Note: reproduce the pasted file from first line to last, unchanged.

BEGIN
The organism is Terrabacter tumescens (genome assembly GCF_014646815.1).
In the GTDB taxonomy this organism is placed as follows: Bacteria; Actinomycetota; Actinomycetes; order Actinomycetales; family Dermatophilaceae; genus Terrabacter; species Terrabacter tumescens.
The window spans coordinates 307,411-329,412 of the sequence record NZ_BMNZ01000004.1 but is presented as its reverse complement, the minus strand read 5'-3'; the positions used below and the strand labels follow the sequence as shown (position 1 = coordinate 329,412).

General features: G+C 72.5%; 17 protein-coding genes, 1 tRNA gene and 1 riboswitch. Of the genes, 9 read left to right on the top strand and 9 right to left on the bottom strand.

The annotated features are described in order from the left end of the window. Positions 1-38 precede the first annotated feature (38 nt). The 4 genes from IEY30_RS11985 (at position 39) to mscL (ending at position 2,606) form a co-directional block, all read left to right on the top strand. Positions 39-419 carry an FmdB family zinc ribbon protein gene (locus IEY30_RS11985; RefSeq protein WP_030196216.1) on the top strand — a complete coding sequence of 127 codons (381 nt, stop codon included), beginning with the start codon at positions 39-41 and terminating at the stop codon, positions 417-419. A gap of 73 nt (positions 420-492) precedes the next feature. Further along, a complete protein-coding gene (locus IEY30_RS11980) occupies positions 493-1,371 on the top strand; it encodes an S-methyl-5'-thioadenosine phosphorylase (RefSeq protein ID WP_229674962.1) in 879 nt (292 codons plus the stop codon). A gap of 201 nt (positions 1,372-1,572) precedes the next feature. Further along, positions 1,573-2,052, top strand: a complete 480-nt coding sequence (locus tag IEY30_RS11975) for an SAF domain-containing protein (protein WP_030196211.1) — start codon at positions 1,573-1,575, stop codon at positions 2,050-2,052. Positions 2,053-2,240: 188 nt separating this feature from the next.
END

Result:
The organism is Terrabacter tumescens (genome assembly GCF_014646815.1).
In the GTDB taxonomy this organism is placed as follows: Bacteria; Actinomycetota; Actinomycetes; order Actinomycetales; family Dermatophilaceae; genus Terrabacter; species Terrabacter tumescens.
The window spans coordinates 307,411-329,412 of the sequence record NZ_BMNZ01000004.1 but is presented as its reverse complement, the minus strand read 5'-3'; the positions used below and the strand labels follow the sequence as shown (position 1 = coordinate 329,412).

General features: G+C 72.5%; 17 protein-coding genes, 1 tRNA gene and 1 riboswitch. Of the genes, 9 read left to right on the top strand and 9 right to left on the bottom strand.

The annotated features are described in order from the left end of the window. Positions 1-38 precede the first annotated feature (38 nt). The 4 genes from IEY30_RS11985 (at position 39) to mscL (ending at position 2,606) form a co-directional block, all read left to right on the top strand. Positions 39-419 carry an FmdB family zinc ribbon protein gene (locus IEY30_RS11985; RefSeq protein WP_030196216.1) on the top strand — a complete coding sequence of 127 codons (381 nt, stop codon included), beginning with the start codon at positions 39-41 and terminating at the stop codon, positions 417-419. A gap of 73 nt (positions 420-492) precedes the next feature. Further along, a complete protein-coding gene (locus IEY30_RS11980) occupies positions 493-1,371 on the top strand; it encodes an S-methyl-5'-thioadenosine phosphorylase (RefSeq protein ID WP_229674962.1) in 879 nt (292 codons plus the stop codon). A gap of 201 nt (positions 1,372-1,572) precedes the next feature. Further along, positions 1,573-2,052, top strand: a complete 480-nt coding sequence (locus tag IEY30_RS11975) for an SAF domain-containing protein (protein WP_030196211.1) — start codon at positions 1,573-1,575, stop codon at positions 2,050-2,052. Positions 2,053-2,240: 188 nt separating this feature from the next.